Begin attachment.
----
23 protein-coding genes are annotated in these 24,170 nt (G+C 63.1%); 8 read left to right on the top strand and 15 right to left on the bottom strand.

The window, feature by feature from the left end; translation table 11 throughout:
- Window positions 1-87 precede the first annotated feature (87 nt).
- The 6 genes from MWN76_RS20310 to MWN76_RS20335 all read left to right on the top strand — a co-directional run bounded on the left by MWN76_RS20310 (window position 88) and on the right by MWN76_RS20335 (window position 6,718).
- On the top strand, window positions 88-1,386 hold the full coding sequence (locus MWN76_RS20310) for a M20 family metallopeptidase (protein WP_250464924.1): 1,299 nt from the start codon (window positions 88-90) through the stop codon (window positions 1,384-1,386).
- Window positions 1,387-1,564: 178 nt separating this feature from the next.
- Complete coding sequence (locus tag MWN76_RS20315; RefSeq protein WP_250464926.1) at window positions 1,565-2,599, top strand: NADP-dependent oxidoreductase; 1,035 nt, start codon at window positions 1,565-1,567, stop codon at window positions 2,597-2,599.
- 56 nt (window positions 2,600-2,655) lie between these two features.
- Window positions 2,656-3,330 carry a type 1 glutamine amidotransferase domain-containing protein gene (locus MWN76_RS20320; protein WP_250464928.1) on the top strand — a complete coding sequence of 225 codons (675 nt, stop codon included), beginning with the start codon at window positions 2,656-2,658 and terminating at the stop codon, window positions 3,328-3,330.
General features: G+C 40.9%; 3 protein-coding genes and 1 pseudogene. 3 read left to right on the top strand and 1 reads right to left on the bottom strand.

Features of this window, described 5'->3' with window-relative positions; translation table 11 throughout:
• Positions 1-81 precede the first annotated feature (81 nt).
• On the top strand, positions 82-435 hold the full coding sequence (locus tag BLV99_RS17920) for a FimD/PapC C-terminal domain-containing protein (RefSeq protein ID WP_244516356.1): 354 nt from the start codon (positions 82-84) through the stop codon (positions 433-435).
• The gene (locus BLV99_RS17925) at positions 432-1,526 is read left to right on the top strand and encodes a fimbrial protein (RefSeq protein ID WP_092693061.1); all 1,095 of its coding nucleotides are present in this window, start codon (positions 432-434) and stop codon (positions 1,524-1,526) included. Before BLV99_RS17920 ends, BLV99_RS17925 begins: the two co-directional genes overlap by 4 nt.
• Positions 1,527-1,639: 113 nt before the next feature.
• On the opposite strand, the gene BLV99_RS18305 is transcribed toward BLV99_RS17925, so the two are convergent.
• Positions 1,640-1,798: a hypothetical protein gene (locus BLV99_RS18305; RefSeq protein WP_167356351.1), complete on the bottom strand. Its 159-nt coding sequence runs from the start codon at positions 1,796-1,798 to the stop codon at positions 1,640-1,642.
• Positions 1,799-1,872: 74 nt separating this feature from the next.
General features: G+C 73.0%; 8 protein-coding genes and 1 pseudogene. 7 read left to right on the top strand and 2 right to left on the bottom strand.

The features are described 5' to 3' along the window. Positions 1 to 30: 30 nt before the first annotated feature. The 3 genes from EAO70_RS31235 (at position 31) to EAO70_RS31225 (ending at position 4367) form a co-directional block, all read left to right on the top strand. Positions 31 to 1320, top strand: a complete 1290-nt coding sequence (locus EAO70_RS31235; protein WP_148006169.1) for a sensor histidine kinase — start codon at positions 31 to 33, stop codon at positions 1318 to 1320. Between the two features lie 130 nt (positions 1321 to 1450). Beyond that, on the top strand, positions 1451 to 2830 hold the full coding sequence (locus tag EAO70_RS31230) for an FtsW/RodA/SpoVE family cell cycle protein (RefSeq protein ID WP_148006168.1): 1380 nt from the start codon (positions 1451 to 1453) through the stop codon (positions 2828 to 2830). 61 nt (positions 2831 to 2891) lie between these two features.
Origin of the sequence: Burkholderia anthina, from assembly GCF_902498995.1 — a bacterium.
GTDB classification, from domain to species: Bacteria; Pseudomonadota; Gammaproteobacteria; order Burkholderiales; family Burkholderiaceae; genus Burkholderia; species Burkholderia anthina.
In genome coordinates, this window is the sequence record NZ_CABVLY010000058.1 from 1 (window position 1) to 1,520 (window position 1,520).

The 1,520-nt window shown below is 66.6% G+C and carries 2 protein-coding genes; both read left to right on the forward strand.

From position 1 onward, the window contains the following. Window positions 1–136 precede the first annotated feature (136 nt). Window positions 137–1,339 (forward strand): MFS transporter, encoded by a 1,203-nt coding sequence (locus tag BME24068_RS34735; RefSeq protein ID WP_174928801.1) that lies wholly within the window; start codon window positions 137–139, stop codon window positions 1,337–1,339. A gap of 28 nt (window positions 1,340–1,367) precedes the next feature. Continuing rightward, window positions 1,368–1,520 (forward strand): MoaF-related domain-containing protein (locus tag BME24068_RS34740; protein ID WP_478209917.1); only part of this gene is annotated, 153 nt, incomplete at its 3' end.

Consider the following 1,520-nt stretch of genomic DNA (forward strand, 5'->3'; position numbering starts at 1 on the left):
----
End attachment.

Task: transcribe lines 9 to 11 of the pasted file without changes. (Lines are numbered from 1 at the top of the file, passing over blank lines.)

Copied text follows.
- Window positions 2,656-3,330 carry a type 1 glutamine amidotransferase domain-containing protein gene (locus MWN76_RS20320; protein WP_250464928.1) on the top strand — a complete coding sequence of 225 codons (675 nt, stop codon included), beginning with the start codon at window positions 2,656-2,658 and terminating at the stop codon, window positions 3,328-3,330.
General features: G+C 40.9%; 3 protein-coding genes and 1 pseudogene. 3 read left to right on the top strand and 1 reads right to left on the bottom strand.

Features of this window, described 5'->3' with window-relative positions; translation table 11 throughout: